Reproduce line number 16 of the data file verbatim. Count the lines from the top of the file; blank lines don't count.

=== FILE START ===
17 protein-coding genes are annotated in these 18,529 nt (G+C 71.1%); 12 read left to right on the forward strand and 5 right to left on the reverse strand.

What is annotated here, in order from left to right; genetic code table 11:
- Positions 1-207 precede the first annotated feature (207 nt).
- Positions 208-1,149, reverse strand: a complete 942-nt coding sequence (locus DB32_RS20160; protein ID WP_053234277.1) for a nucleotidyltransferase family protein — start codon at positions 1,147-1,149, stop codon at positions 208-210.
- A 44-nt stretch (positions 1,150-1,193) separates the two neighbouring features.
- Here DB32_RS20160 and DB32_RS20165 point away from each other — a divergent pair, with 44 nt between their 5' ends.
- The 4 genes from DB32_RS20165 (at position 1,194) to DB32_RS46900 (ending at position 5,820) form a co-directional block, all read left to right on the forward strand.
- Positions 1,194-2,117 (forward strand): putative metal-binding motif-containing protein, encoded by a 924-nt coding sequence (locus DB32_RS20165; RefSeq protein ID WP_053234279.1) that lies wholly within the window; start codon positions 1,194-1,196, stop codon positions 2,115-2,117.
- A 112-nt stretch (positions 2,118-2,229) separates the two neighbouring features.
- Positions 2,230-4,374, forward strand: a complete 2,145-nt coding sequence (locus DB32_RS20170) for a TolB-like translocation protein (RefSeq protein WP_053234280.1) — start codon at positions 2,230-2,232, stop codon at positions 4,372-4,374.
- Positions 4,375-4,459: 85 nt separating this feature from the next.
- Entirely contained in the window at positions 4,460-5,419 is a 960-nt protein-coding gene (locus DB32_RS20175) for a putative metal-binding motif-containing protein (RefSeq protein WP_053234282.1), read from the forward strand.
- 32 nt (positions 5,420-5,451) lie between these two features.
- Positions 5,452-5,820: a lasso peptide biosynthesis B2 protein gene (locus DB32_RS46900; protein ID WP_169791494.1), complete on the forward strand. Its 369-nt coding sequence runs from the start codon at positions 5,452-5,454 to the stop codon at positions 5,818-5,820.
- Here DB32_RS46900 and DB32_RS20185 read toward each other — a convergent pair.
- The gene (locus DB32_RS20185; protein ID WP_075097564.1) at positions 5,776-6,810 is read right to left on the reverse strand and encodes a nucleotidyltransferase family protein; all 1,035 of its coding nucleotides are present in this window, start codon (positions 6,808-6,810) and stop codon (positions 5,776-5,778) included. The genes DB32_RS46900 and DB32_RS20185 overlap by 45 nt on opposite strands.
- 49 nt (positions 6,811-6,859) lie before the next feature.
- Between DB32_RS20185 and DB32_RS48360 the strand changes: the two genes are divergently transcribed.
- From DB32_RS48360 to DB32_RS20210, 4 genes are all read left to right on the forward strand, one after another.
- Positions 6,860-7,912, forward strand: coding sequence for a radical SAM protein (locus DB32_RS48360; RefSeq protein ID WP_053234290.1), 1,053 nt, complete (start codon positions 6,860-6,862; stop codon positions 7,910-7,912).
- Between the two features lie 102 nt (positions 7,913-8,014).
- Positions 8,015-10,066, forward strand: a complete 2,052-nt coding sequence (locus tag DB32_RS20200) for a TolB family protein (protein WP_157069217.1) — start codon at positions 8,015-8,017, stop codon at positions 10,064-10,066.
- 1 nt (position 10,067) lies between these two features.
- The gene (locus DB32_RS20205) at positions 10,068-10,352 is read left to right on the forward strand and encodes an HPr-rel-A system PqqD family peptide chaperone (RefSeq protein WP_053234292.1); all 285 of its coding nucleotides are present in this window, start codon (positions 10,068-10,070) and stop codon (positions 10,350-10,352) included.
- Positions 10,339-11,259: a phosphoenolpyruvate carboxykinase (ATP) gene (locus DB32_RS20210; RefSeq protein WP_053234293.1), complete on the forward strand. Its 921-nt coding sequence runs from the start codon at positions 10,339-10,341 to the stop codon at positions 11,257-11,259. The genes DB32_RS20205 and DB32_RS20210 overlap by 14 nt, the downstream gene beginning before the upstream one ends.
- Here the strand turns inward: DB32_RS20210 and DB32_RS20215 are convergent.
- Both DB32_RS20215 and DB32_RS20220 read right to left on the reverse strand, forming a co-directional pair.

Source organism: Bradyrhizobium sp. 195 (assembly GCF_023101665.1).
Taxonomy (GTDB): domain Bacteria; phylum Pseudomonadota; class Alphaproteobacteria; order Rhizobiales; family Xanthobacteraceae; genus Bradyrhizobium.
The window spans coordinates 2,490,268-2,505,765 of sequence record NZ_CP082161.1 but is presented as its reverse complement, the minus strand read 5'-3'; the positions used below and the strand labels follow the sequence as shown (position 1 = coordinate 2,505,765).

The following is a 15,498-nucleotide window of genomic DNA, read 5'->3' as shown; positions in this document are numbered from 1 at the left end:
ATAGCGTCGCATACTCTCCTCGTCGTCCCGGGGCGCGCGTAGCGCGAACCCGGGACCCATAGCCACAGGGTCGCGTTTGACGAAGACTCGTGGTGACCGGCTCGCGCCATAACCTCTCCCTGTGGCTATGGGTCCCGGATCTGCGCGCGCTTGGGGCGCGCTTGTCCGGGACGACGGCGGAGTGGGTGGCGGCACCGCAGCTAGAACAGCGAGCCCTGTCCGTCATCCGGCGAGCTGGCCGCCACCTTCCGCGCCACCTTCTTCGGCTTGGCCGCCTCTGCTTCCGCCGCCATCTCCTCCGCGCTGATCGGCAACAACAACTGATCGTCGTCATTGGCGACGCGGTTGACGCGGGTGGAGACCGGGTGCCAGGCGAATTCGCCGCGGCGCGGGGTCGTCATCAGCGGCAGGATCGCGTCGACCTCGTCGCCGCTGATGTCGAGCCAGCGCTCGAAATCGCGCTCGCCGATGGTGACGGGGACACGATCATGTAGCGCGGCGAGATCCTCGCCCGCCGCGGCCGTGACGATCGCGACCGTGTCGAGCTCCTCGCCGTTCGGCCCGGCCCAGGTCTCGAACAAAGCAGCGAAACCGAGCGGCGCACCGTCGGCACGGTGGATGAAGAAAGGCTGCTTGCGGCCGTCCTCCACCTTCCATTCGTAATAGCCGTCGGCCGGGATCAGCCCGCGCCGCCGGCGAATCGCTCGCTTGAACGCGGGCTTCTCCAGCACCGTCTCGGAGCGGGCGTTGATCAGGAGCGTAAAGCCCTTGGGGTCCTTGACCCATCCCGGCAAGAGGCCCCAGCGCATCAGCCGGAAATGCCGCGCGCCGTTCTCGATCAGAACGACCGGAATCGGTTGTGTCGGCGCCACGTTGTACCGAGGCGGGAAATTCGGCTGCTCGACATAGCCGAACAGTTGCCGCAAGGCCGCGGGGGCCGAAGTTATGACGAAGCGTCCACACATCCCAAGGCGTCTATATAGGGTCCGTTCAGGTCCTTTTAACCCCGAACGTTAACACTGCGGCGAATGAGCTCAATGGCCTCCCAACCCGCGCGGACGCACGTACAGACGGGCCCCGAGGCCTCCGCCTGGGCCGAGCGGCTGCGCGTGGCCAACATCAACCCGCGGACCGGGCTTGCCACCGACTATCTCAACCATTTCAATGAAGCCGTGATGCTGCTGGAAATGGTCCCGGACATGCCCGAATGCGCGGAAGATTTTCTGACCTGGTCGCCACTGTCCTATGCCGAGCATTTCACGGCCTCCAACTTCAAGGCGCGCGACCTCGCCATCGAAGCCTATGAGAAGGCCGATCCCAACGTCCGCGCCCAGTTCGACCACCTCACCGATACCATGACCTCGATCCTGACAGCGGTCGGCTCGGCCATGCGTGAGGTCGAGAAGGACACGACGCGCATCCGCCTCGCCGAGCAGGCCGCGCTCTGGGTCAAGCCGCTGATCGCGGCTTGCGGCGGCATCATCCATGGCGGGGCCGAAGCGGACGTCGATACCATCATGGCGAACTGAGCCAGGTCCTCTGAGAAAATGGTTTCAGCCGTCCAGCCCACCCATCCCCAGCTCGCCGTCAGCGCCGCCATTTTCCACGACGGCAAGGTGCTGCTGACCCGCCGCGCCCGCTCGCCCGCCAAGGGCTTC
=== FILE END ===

- The gene (locus DB32_RS20185; protein ID WP_075097564.1) at positions 5,776-6,810 is read right to left on the reverse strand and encodes a nucleotidyltransferase family protein; all 1,035 of its coding nucleotides are present in this window, start codon (positions 6,808-6,810) and stop codon (positions 5,776-5,778) included. The genes DB32_RS46900 and DB32_RS20185 overlap by 45 nt on opposite strands.